The earthquake that last January severed two 80-foot high bridges on the Golden State Freeway at Gavin Canyon created more than a commuter nightmare. U.S. Transportation Secretary Frederico Pena said that it also damaged the “commercial backbone of the state’s economy,” along which agricultural and manufactured products are moved between the California heartland and Los Angeles.
Antelope and Santa Clarita valley commuters, however, could be forgiven for not looking at so large a picture. For them, an already arduous drive turned into a nightmare. The story of one such person, who wound up spending eight hours, round-trip, behind the wheel gained international attention.
So it is with considerable pleasure that we note the work of those who helped rebuild the bridges a month ahead of schedule. It will mean an anticipated reopening of the southbound lanes of the Golden State Freeway by as early as Wednesday, and the hoped for reopening of the north-bound lanes a day later.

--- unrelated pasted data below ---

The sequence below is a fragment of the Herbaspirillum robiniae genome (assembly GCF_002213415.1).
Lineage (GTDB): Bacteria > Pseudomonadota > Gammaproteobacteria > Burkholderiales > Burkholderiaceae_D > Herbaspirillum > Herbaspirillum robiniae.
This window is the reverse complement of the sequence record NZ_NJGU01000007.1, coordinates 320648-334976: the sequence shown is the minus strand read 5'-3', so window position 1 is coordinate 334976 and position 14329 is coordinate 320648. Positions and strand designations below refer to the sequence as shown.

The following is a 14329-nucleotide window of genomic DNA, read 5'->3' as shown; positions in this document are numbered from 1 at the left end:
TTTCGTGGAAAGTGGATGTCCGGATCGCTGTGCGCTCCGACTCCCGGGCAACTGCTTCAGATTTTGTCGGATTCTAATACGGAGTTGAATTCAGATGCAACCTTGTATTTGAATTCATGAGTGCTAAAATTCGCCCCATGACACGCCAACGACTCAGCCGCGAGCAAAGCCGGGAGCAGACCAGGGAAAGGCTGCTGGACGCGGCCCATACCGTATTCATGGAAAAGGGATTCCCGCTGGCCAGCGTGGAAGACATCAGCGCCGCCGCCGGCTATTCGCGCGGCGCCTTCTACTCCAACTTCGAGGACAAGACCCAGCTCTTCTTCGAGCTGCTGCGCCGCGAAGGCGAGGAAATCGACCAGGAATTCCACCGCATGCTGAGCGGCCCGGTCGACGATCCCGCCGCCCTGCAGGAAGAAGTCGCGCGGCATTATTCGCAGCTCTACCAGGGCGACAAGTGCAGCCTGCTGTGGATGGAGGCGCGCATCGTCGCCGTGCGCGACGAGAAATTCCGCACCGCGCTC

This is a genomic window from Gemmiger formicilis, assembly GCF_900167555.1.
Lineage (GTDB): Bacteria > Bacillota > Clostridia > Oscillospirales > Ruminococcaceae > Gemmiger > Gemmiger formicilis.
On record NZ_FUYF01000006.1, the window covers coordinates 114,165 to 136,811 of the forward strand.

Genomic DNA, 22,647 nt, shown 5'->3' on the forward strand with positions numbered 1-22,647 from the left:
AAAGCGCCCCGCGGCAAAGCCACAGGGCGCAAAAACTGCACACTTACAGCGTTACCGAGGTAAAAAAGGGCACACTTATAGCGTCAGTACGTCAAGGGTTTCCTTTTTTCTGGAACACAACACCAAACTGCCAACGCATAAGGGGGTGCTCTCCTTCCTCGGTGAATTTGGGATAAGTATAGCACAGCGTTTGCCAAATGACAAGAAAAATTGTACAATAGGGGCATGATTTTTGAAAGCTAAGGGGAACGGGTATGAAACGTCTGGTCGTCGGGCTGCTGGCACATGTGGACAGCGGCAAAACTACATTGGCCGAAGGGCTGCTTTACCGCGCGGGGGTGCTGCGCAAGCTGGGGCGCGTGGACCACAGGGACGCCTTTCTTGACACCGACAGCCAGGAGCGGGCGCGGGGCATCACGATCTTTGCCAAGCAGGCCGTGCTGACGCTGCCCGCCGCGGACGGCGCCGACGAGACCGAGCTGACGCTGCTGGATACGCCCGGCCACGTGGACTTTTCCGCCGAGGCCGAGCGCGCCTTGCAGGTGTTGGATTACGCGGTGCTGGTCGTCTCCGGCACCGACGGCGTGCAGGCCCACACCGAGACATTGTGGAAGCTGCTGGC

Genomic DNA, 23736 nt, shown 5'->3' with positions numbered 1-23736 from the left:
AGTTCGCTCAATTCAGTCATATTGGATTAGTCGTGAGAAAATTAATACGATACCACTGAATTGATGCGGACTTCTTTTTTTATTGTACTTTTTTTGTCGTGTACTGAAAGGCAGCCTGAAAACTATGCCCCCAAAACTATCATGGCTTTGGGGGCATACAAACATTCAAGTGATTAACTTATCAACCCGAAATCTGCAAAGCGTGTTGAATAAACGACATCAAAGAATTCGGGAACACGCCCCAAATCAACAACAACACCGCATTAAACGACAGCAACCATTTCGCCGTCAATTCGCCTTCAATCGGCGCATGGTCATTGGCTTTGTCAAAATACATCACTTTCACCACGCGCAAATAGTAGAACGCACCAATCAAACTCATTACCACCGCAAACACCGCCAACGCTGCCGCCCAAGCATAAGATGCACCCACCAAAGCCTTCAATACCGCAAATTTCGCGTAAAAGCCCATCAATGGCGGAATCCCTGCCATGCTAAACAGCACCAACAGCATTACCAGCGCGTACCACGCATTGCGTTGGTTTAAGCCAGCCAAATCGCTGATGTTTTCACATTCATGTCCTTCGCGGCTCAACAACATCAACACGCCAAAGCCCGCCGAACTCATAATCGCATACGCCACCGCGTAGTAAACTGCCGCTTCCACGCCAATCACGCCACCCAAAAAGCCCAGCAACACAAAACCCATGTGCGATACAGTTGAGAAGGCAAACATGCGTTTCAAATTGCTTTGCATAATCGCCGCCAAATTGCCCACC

The unexpectedly early finish to the repair work does not quite rival the significance of the rapid completion of work on the Santa Monica Freeway, the nation’s most heavily traveled, but it comes close. The contractor, E.L. Yeager Construction Co. of Riverside, has earned its bonus.
Having said that, however, we must also note matters of related importance, and express a caveat of concern for those who are most anxious to return to their old commuting routine.
At some point, Southern Californians must do their share to support a more diverse transportation system that is not so vulnerable to disaster and not so damaging environmentally.
We refer to those who were forced into the mass transit options provided by expanded Metrolink commuter train service. Many have gone back to their cars at a time when they still should be leaving the driving to someone else.
Metrolink officials are doing their share to keep current riders and woo new ones by making track improvements that will allow the trains to shorten travel times by midsummer. That will trim a nearly 2 1/2-hour ride from the Antelope Valley to Los Angeles to just one hour and 48 minutes. Such progress is every bit as important as bringing the freeways back to life.